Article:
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ECON 3430
Elizabeth Farrell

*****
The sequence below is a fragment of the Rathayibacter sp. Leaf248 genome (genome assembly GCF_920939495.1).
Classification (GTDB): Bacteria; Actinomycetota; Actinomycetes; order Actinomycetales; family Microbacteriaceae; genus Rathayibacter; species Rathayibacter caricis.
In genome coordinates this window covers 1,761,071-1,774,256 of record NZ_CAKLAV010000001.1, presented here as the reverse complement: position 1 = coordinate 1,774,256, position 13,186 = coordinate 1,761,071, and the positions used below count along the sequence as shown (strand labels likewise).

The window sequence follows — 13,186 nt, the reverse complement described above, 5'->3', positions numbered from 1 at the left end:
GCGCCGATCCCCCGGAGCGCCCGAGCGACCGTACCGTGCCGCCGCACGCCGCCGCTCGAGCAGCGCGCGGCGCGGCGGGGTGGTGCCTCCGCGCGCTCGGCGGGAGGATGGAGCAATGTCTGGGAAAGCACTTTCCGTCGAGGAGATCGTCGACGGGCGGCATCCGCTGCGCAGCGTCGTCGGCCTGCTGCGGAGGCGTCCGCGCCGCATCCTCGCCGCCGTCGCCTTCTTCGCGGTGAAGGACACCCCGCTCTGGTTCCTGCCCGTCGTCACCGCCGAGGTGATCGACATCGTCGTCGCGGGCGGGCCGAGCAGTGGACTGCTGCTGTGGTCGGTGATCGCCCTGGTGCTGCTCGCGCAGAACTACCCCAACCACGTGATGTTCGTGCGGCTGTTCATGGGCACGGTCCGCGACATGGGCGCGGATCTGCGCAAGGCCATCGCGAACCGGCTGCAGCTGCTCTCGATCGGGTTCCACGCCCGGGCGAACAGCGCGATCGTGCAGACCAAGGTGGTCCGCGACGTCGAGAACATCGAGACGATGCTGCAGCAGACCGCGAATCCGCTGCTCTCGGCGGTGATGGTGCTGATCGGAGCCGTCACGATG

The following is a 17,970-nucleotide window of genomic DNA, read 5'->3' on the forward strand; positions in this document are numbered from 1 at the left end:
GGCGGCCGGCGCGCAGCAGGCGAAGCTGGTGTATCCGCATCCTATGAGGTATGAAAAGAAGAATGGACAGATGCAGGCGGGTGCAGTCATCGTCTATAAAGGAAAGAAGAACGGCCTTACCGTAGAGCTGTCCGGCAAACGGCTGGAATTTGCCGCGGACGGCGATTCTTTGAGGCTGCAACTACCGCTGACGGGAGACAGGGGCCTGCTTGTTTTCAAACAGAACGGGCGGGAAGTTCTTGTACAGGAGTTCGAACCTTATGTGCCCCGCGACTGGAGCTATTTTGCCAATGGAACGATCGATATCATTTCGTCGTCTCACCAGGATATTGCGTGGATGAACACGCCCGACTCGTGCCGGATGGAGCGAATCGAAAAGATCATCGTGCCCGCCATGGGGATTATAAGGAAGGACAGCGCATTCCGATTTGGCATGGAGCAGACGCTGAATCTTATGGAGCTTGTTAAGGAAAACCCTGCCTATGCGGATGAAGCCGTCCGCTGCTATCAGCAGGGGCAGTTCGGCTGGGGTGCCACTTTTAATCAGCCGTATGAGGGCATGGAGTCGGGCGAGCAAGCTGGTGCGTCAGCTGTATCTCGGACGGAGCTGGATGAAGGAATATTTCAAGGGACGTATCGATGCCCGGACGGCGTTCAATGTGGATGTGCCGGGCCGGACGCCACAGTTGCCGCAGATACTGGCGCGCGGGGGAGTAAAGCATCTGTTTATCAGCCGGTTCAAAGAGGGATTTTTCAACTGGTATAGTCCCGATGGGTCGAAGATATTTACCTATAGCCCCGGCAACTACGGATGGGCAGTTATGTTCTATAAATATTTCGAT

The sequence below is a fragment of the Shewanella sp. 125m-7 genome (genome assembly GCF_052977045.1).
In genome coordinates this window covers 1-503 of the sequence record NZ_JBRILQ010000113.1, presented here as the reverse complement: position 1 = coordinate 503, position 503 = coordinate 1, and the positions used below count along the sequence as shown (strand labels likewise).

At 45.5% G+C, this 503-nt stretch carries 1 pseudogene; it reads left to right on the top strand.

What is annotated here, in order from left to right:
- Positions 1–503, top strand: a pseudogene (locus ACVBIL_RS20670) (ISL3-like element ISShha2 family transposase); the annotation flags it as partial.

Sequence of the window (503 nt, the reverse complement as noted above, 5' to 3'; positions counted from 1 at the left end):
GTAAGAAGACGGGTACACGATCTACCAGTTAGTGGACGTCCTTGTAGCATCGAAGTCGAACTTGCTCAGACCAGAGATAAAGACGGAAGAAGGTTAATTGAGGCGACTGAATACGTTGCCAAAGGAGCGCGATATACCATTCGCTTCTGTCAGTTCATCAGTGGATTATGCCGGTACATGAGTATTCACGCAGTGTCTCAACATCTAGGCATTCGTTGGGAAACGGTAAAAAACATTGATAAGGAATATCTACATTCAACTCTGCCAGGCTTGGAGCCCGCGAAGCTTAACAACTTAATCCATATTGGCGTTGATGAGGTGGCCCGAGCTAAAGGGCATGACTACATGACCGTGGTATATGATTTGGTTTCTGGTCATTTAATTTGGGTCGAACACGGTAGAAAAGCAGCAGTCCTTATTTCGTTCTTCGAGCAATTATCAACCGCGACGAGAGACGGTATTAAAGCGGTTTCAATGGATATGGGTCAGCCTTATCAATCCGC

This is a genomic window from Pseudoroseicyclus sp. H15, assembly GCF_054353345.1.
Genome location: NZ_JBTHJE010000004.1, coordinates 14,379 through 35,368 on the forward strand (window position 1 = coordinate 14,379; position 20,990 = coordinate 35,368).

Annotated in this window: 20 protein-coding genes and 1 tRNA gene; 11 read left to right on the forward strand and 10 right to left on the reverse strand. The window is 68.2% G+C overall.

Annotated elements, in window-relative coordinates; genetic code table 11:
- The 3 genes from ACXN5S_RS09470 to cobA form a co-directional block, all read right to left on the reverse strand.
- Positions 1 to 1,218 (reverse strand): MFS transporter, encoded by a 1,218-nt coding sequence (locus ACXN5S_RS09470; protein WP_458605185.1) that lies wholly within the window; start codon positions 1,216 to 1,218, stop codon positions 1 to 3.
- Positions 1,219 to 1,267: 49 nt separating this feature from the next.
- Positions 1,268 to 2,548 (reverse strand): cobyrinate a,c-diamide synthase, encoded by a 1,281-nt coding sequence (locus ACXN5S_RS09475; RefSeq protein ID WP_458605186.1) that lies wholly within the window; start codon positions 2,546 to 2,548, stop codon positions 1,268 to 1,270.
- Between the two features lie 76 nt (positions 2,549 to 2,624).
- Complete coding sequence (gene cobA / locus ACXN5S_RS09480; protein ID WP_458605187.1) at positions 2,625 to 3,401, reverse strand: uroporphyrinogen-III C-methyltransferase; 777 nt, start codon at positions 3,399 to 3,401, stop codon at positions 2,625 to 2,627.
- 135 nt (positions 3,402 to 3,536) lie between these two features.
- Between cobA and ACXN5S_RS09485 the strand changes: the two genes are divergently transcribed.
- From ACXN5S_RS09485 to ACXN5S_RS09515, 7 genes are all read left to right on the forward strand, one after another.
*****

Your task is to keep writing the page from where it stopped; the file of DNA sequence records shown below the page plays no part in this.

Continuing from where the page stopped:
ECON Midterm Study 1 – INTRO Financial markets: markets in which funds are transferred from people who have an excess of available funds to people who have a shortage The Bond Market and Interest Rates • Security (financial instrument): claim on issuer’s future income or assets • Bond: debt security that promises to make payments periodically for a specified period of time o Enables corporations and governments to borrow to finance activities o Where interest rates are determined • Interest rate: cost of borrowing or price paid for the rental of funds o Different interest rates have a tendency to move in unison The Stock Market: • Common Stock: share of ownership in a corporation o Claim on earnings and assets o Issuing stock is a way to finance activities Structure of the Financial System: • Financial Intermediaries: institutions that borrow funds from people who have saved and make loans to others o Banks, insurance companies, mutual funds, finance companies, investment banks • Financial Crises: major disruptions in financial markets characterized by sharp declines in asset prices and failures of many financial and nonfinancial firms • Banks: financial institutions that accept deposits and make loans o Chartered banks, trust and mortgage loan companies, credit unions, caisses populaires • Financial innovation: development of new financial products and services o Important force for making financial system more efficient o E-finance: new financial products and ability to deliver financial services electronically Money and Monetary Policy: • Money: anything that is generally accepted in payment for goods and services or in the repayment of debts o Liked to changes in economic variables and affect all of us and are important to the health of the economy • Aggregate Output: the total production of goods and services • Unemployment Rate: percentage of the available labour force unemployed) • Business Cycles: the upward and downward movement of aggregate output produced in the economy • Recession: periods of declining aggregate output • Monetary theory: theory that relates to the quantity of money and monetary policy changes in aggregate economic activity and inflation Money and Inflation • Aggregate Price Level: price level or average price of goods and services in an economy • Inflation: continual increase in the price level • Money Supply moves closely together with inflation • Inflation rate: rate of change of the price level • Monetary Policy: management of money and interest rates • Central bank: the main bank (Bank of Canada for Canada) • Fiscal policy: decisions about government spending and taxation • Budget deficit: excess of government expenditures over tax revenues for a particular time period • Budget surplus: tax revenues exceed governmental expenditures • Gross domestic product: measure of aggregate output International Finance: • Foreign exchange market: where conversion of currency takes place and it is instrumental for moving money between countries • Foreign exchange rate: price of one country’s currency in terms of another’s • Appreciation: when Canadian dollar can buy more • Depreciation: when dollar can buy less • Weaker dollar  more expensive foreign goods • Strong dollar  fewer exports; benefit by making foreign goods cheaper but eliminates jobs by cutting foreign sales Aggregate Output and Income: • GDP: market value of all final goods and services produced in a country during the course of the year • Aggregate income: total income of factors of production (land, labour, capital) from producing goods and services in the economy; should be equal to aggregate output • Real vs. Nominal GDP: adjusted or unadjusted for current price level Aggregate Price Level: • GDP Deflator: nominal GDP / Real GDP • CPI: consumer price index; price a basket of goods and services bought by a typical urban household 2 – FINANCIAL SYSTEM Function of Financial Markets: • Essential economic function of channeling funds from households, firms and governments with surplus funds to those with shortage of funds • Direct finance: borrowers borrow funds directly from lenders in financial markets by selling them securities (financial instruments) • Indirect finance: financial intermediary borrows funds from lenders and uses funds to make loans • Financial markets are essential in promoting economic efficiency • Improve the well-being of consumers by allowing time to make purchases better Structure of financial markets • Debt and Equity Markets: o Debt: contractual agreement by the borrower to pay the holder of the instrument fixed dollar amounts at regular intervals until a specified date when the final payment is made o Maturity: number of terms until the expiration date; Short term: less than a year; long term: 10 years or longer; Intermediate term: in between o Dividend: periodic payments to shareholders • Primary market: financial market in which new issues of a securities are sold to initial buyers by corporation or government agency • Secondary market: financial market in which securities can be resold o Investment bank: financial institution that assists in the initial sale of securities o Underwriting: guarantees price of securities and then sells them to the public o Other examples of secondary markets: foreign exchange markets, futures markets, options markets o Brokers: agents of investors who match buyers with sellers of securities o Dealers: link buyers and sellers buy buying and selling securities at stated prices o 2 important functions:  Financial instruments are more liquid  Determine the price of the security • Exchanges and OTC Markets: o Exchanges: where buyers and sellers of securities meet in one central location to conduct trades  TSE, ICE Futures, ME o OTC market: dealers at different locations stand ready to buy and sell securities to anyone who comes to them and is willing to accept their prices • Money and Capital Markets: o Money market: financial market in which only short-term debt instruments are traded o Capital market: longer-term debt and equity instruments are traded Financial Market Instruments: • Money market Instruments: least price fluctuations, least risky investments o Government of Canada Treasury Bills:  1, 3, 6 and 12 month maturities to finance federal government  Pay set amount at maturity  No interest payments  Pay interest by selling at discount  Most liquid and most actively traded  Almost no possibility of default o Certificate of Deposit:  Debt instrument sold by a bank to depositors  Pays annual interest of a given amount and at maturity back the original purchase price  Negotiable (bearer deposit notes)  Term notes (term deposit receipts): non-negotiable CDs sold by chartered banks o Commercial Paper:  Unsecured short-term debt instrument issued in currencies by large banks and well known corporations  Interest rate reflects the firm’s level of risk  Finance paper: short-term promissory note o Repurchase Agreements:  Short-term loans for which Treasury Bills serve as collateral  Corporation makes a loan to the bank and holds 1 million of bank’s treasury bills until the bank repurchases bills to pay off the loan o Overnight funds:  From banks to banks  Sensitive to credit needs of the deposit-taking institutions  Overnight interest rate is closely watched barometer of tightness of credit market conditions in the banking system and stance on monetary policy  High: banks are strapped for funds; low: needs are low • Capital Market Instruments: o Stocks: Equity claims on net income and assets of the corporation o Mortgages and mortgage-backed securities:  Mortgage: loan to households or firms to purchase housing, land, or other real structures  Provided by chartered banks, trust and mortgage loan companies, credit unions, caisses populaires, pension funds, life insurance companies  Mortgage-backed security: bond-like debt instruments backed by bundle of individual mortgages o Corporate bonds: long-term bonds issued by corporations with strong credit ratings o Government bonds: intermediate term and long term  Registered bond: name of owner appears on bond certificate  Call or redemption feature which allows them to be called on specific notice o Canada Savings Bonds o Provincial and Municipal Government Bonds: issue bonds to finance expenditures on schools, roads etc o Government Agency Securities o Consumer and Bank Commercial Loans: to consumers and businesses Internationalization of Financial Markets: • Foreign Bonds: traditional instruments in the international bond market o Sold in a foreign country and are denominated in that country’s currency • Eurobond: bond denominated in currency other than that of the country in which it is sold • Eurocurrencies: foreign currencies deposited in banks outside the home country • Eurodollars: U.S. dollars deposited in foreign banks outside the U.S. or in foreign branches of U.S. banks Functions of Financial Intermediaries: Indirect Finance • Financial Intermediation: primary route for moving funds from lenders to borrowers • Reduce transaction costs: o Transaction costs: time and money spent in carrying out financial transactions (reduced) o Economies of scale: reduction in transaction costs per dollar of transaction as the size increases o Liquidity services: make easier for customers to conduct transactions • Reduce risk: o Risk: uncertainty about returns o Risk sharing: assets are created and sold with risk characteristics that people are comfortable with and intermediaries use the funds by selling these assets to purchase other assets with more risk (asset transformation) o Diversification: investing in a portfolio of assets whose returns do not always move together with the result that overall risk is lower than for individual assets • Asymmetric information: lack of information sufficient for accurate decision making o Adverse Selection (before transaction): borrowers with bad credit are the ones seeking out the loans and are more likely to be selected  Avoid selecting a risky borrower  Gather information about borrowers o Moral hazard: risk that borrower might engage in immoral activities that will make it less likely that the loan will be repaid • Economies of scope: lower the cost of information production for each service by applying one information resource to many different services o Conflicts of interest: type of moral hazard problem that arises when person has multiple objectives that conflict Types of financial intermediaries: • Banks (Depository Institutions): o Chartered banks: raise funds by issuing chequing and savings deposits and term deposits and use these funds to make loans and to buy securities o Trust and Loan Companies: obtain funds primarily through chequable and savings deposits, term deposits, GICs and debentures o Credit unions and CUCPs: small cooperative lending institutions organized around a particular group • Contractual Savings Institutions: o Life insurance companies: insure people against financial hazards following death and sell annuities; acquire funds from premiums that people pay to keep their policies in force and use them to buy corporate bonds and mortgages o P&C Insurance Companies: insure their policyholders against loss from theft, fire and accidents; also receive funds thru premiums; buy more liquid assets o Pension funds and government retirement funds: provide retirement income in the form of annuities to employees who are covered by the plan; acquired by contributions from employers and employees • Investment intermediaries: o Finance companies: raise funds by selling commercial paper and by issuing stocks and bonds; lend funds to consumers who make purchases of such items as furniture, automobiles and home improvements o Mutual funds: acquire funds by selling shares to many individuals and use proceeds to purchase diversified portfolios of stocks and bonds; pool resources to take advantage of low transaction costs and diversify o Money market mutual funds: characteristics of mutual funds but also function like banks Regulation of the Financial System • Increasing information available to investors: OSC and other commissions administer provincial acts requiring corporations issuing securities to disclose certain information about their sales, assets and earnings to public and restrict trading by largest stockholders in the corporation • Ensuring the soundness of financial intermediaries: o Financial panic: widespread collapse of financial intermediaries o Restrictions on entry: regulations on who is allowed to set up a financial intermediary etc. o Disclosure: reporting requirements and bookkeeping o Restrictions on assets and activities: what you are allowed to do and what assets to hold o Deposit insurance: insure people’s deposits so they do not suffer any financial loss o Limits on competition: • Improve control of monetary policy 3 – MONEY Meaning of money • Currency: paper money and coins • Economics views money broader: chequing deposits, etc. • Wealth: total collection of pieces of property that serve to store value • Income: flow of earnings per unit of time Functions of Money • Medium of Exchange: used to pay for goods and services o Promotes economic efficiency by eliminating time spent in exchanging goods and services o “Double coincidence of wants” o Allows people to specialize in what they do best o Lowers transaction costs  specialization and division of labour o Criteria:  Easily standardized  Widely accepted  Easily divisible  Easy to carry  Durable • Unit of Account: used to measure value in the economy o N * (N-1) / 2 o Reduces number of prices that need to be considered • Store of value: repository of purchasing power over time o Save purchasing power from the time income is received until the time it is spent o Liquidity: relative ease and speed with which an asset can be converted into a medium of exchange o Hyperinflation: when inflation is extreme at more than 50% per month Evolution of the Payments System • Payments System: method of conducting transactions in the economy • Commodity money: money made up of previous metals or another valuable commodity o Heavy o Hard to transport • Fiat money: paper currency decreed by governments as legal tender o Lighter than coins or precious metals o Can be accepted as medium of exchange only if there is trust in the authorities who issue it and counterfeiting is difficult o Easily stolen o Expensive to transport • Cheques: allow transactions to occur without carrying large amounts of currency o Reduces transportation costs and improves economic efficiency o Can be written for any amount up to the balance in the account o Loss from theft is reduced o Convenient receipts for purchases o Takes time to transport and process cheques • E-Money: money that exists only in electronic form o Debit card o Smart card: prepaid card o E-cash: money used online to buy stuff online Cashless society? • Expensive to set up technology • Raised security and privacy concerns Measuring Money • Definition of money: anything that can be generally accepted in payment for goods and services • Therefore money is defined by people’s behavior • Bank of Canada’s Monetary Aggregates: o Float: funds in transit between the time a cheque is deposited and the time the payment is settled o Monetary aggregates: measures of money supply • M1+ and M1++ o M1+ = currency outside of the banks + value of all chequable deposits at financial institutions o M1++ = same things + nonchequable deposits at financial institutions • M2, M2+ and M2++ o M2 = currency in circulation + personal deposits at banks, non-personal demand and notice deposits at banks and fixed-term deposits o M2+ = same things + deposits at trust and mortgage loan companies and CUCPs and life insurance company individual annuities, personal deposits at government-owned savings institutions and money market mutual funds o M2++ = same things + Canada Savings Bonds and other retail debt instruments and non-money market mutual funds • M3 = currency in circulation + personal deposits at banks, non-personal demand and notice deposits at banks and fixed-term deposits + non-personal term deposits at banks and foreign currency deposits of residents at banks • Money as a Weighted Aggregate 4 – UNDERSTANDING INTEREST RATES Measuring Interest Rates • Types of Credit Market Instruments: o Simple Loan: lender gives loan, borrower pays it back with interest o Fixed-payment loan: mortgages and car financing where you pay back portions of interest and principal o Coupon bond o Discount bond Current Yield = Cash Payment / price of the instrument Rate of return = (Coupon Pmts + Change in Price) / Initial Price Findings: • Rate of return that equals YTM means that holding period equals the maturity date • Prices and returns on long term bonds are more volatile than for short term bonds • When interest rates are low, more incentives to borrow and less incentives to lend Interest rate risk: riskiness of an asset’s return that results from interest rate changes Fischer Equation: Nominal interest rate = Real interest Rate + Expected rate of Inflation 5 – BEHAVIOUR OF INTEREST RATES Wealth: total resources owned by individual including all assets • An Increase in wealth raises the quantity demanded of an asset Expected return: return expected over the next period on one asset relative to alternative assets • An increase in an asset’s expected return relative to that of the alternative asset raises the quantity demanded of the asset Risk: degree of uncertainty associated with the return on one asset relative to alternative assets • If an asset’s risk rises relative to that of the alternative assets, its quantity demanded will fall Liquidity: the ease and speed with which an asset can be turned into cash relative to alternative assets • The more liquid an asset is relative to the alternative assets, the more desirable it is and the greater quantity demanded Theory of Portfolio Choice: how much of an asset people want to hold in their portfolio • QD of an asset is positively related to wealth • QD of an asset is positively related to expected return relative to alt asset • QD of an asset is negatively related to risk of its returns relative to alt asset • QD of an asset is positively related to liquidity relative to alt asset Supply and Demand in the Bond Market Ceteris Paribus: all other things being equal Demand curve: shows relationship between QD and price • Bond: at lower prices, QD is higher Supply curve: shows relationship between QS and price • Bond: at lower prices, QD is lower Market Equilibrium: Occurs when the amount that people are willing to buy (demand) equals the amount that people are willing to sell (supply) at a given price • B = B defines the equilibrium (or market clearing) price and interest rate • When B > B , there is excess demand, price will rise and interest rate will fall d s • When B < B , there is excess supply, price will fall and interest rate will rise • Asset market approach: emphasizes stocks of assets rather than flows in determining asset prices Changes in Equilibrium Interest Rates Changes in Demand • Wealth: o When increases, demand curve shifts to the right • Expected Returns: o Higher expected interest rates in the future lower expected returns for long-term bonds, demand curve shifts to the left o An increase in expected rate of inflation lowers the expected return on bonds causing demand to decline and demand curve shift to the left • Risk: o Increase in riskiness of bonds causes demand for bonds to decrease and demand curve shift to the left • Liquidity o Increased liquidity of bonds results in the demand curve shifting right Changes in Supply • Expected profitability of investment opportunities o Expansion, supply curve shifts to the right • Expected inflation o An increase in expected inflation shifts the supply curve for bonds to the right (real cost of borrowing falls) • Government Budget: o Higher government deficits increase supply of bonds and shift the supply curve to the right When Expected inflation rises, interest rates will rise The Liquidity Preference Framework Liquidity Preference Framework: • Developed by Keynes • Determines the interest rate in terms of the supply and demand for money (rather than for bonds) • Total economy’s wealth = total quantity of bonds + money in the economy • If the bond market is in equilibrium then the money market must also be in equilibrium (supply=demand) • As the interest rate increases: the opportunity cost of holding money increases…and therefore the quantity demanded of money decreases Shift in Demand for Money • Income Effect: o Economy expands, income rises, wealth increases and people want to hold more money as a store of value o Economy expands, income rises, people want to carry out more transactions using money o Higher level of income causes demand for money at each interest rate to increase and demand curve shifts to the right • Price-level Effect o Rise in price level causes demand for money at each interest rate to increase and demand curve to shift to the right Shift in Supply of Money: an increase in money supply engineered by Bank of Canada will shift supply curve for money to the right When income rises during expansion, interest rates will rise When price level increases interest rates will rise When money supply increases interest rates will decline Increase in money supply: • Income effect  rise in interest rates • Price-level effect  rise in price level • Expected-inflation effect  rise in expected inflation rate Term structure of interest rates: term to maturity influences rate on bond Yield curve: plot of yields on bonds with differing terms but same risk, liquidity and tax considerations Facts about interest rates on Government of Canada Bonds : 1. Interest rates on bonds of different maturities move together over time 2. When short-term interest rates are low, yield curves are more likely to have an upward slope; when short-term rates are high, yield curves are more likely to slope downward and be inverted 3. Yield curves almost always slope upward Expectations theory: interest rate on a long term bond will equal an average of short-term interest rates that people expect to occur over the life of the long-term bond • Assumption: buyers of bonds do not prefer different maturities so they will not hold any quantity of bond if its expected return is less than that of another bond with a different maturity • Perfect substitutes: bonds with different maturities that have the same expected return Price of stocks affects ability of people to make optimal consumption decisions. Common stock is the principal way that corporations raise equity capital DIV 1 P1 P 0 + (1+k ) (1+k ) e e Gordon Growth D (1+g) 0 D 1 P 0 = k −g k −g e e • Dividends are assumed to continue growing at a constant rate forever. • The growth rate is assumed to be less than required return on equity Price Earnings Valuation • The price earnings ratio (PE) represents how much the market is willing to pay for $1 of earnings from the firm 1. a higher than average PE may mean the market expects earnings to rise in the future 2. a high PE may also mean the market feels the firm’s earnings are very low risk • (P/E) x E = P The price is set by the buyer willing to pay the highest price • The market price will be set by the buyer who can take best advantage of the asset • Superior information about an asset can increase its value by reducing its perceived risk Information is important for individuals to value each asset • When new information is released about a firm, expectations and prices change • Market participants constantly receive information and revise their expectations, so stock prices change frequently Theory of Rational Expectations • Adaptive expectations: – expectations are formed from past experience only – changes in expectations will occur slowly over time as data changes • However, people use more than just past data to form their expectations and sometimes change their expectations quickly • identical to optimal forecasts using all available information • prediction based on it may not always be perfectly accurate – it takes too much effort to make the expectation the best guess possible – best guess will not be accurate because predictor is unaware of some relevant information • • Current prices in a financial market will be set so that the optimal forecast of a security’s return using all available information equals the security’s equilibrium return of * of R >R ⇒ P ↑⇒R ↓ t of of R